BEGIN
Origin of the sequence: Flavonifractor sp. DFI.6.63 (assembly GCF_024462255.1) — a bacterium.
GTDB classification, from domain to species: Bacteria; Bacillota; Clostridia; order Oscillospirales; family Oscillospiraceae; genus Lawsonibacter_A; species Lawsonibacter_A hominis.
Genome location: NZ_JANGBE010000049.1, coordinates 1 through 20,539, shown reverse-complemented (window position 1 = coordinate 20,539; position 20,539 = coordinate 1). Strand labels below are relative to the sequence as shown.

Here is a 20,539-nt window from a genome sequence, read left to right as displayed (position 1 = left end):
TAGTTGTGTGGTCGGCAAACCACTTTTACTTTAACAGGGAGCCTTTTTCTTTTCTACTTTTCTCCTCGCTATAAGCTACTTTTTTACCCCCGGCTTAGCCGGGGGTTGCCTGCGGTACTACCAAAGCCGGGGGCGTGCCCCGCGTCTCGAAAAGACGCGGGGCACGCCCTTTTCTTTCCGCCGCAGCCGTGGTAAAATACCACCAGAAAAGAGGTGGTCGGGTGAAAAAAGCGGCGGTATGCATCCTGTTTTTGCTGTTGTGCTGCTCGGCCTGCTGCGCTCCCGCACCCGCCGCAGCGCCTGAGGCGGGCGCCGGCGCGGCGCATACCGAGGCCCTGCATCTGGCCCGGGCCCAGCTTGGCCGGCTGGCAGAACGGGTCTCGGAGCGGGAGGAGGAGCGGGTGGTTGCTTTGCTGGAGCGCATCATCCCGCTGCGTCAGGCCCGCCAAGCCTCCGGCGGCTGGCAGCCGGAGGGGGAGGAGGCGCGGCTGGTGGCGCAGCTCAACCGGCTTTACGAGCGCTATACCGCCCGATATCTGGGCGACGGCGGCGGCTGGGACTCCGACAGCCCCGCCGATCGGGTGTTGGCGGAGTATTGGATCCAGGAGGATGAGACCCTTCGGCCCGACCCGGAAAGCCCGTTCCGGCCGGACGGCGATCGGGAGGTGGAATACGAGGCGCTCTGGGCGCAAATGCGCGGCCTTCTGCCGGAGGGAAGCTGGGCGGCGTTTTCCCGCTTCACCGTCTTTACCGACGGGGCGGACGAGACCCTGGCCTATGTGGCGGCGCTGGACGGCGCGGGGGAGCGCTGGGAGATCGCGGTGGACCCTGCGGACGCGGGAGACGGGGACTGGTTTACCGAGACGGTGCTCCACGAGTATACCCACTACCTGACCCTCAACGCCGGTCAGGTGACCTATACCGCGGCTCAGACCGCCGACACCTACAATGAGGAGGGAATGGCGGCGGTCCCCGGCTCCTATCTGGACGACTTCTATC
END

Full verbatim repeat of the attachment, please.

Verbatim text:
Origin of the sequence: Flavonifractor sp. DFI.6.63 (assembly GCF_024462255.1) — a bacterium.
GTDB classification, from domain to species: Bacteria; Bacillota; Clostridia; order Oscillospirales; family Oscillospiraceae; genus Lawsonibacter_A; species Lawsonibacter_A hominis.
Genome location: NZ_JANGBE010000049.1, coordinates 1 through 20,539, shown reverse-complemented (window position 1 = coordinate 20,539; position 20,539 = coordinate 1). Strand labels below are relative to the sequence as shown.

Here is a 20,539-nt window from a genome sequence, read left to right as displayed (position 1 = left end):
TAGTTGTGTGGTCGGCAAACCACTTTTACTTTAACAGGGAGCCTTTTTCTTTTCTACTTTTCTCCTCGCTATAAGCTACTTTTTTACCCCCGGCTTAGCCGGGGGTTGCCTGCGGTACTACCAAAGCCGGGGGCGTGCCCCGCGTCTCGAAAAGACGCGGGGCACGCCCTTTTCTTTCCGCCGCAGCCGTGGTAAAATACCACCAGAAAAGAGGTGGTCGGGTGAAAAAAGCGGCGGTATGCATCCTGTTTTTGCTGTTGTGCTGCTCGGCCTGCTGCGCTCCCGCACCCGCCGCAGCGCCTGAGGCGGGCGCCGGCGCGGCGCATACCGAGGCCCTGCATCTGGCCCGGGCCCAGCTTGGCCGGCTGGCAGAACGGGTCTCGGAGCGGGAGGAGGAGCGGGTGGTTGCTTTGCTGGAGCGCATCATCCCGCTGCGTCAGGCCCGCCAAGCCTCCGGCGGCTGGCAGCCGGAGGGGGAGGAGGCGCGGCTGGTGGCGCAGCTCAACCGGCTTTACGAGCGCTATACCGCCCGATATCTGGGCGACGGCGGCGGCTGGGACTCCGACAGCCCCGCCGATCGGGTGTTGGCGGAGTATTGGATCCAGGAGGATGAGACCCTTCGGCCCGACCCGGAAAGCCCGTTCCGGCCGGACGGCGATCGGGAGGTGGAATACGAGGCGCTCTGGGCGCAAATGCGCGGCCTTCTGCCGGAGGGAAGCTGGGCGGCGTTTTCCCGCTTCACCGTCTTTACCGACGGGGCGGACGAGACCCTGGCCTATGTGGCGGCGCTGGACGGCGCGGGGGAGCGCTGGGAGATCGCGGTGGACCCTGCGGACGCGGGAGACGGGGACTGGTTTACCGAGACGGTGCTCCACGAGTATACCCACTACCTGACCCTCAACGCCGGTCAGGTGACCTATACCGCGGCTCAGACCGCCGACACCTACAATGAGGAGGGAATGGCGGCGGTCCCCGGCTCCTATCTGGACGACTTCTATC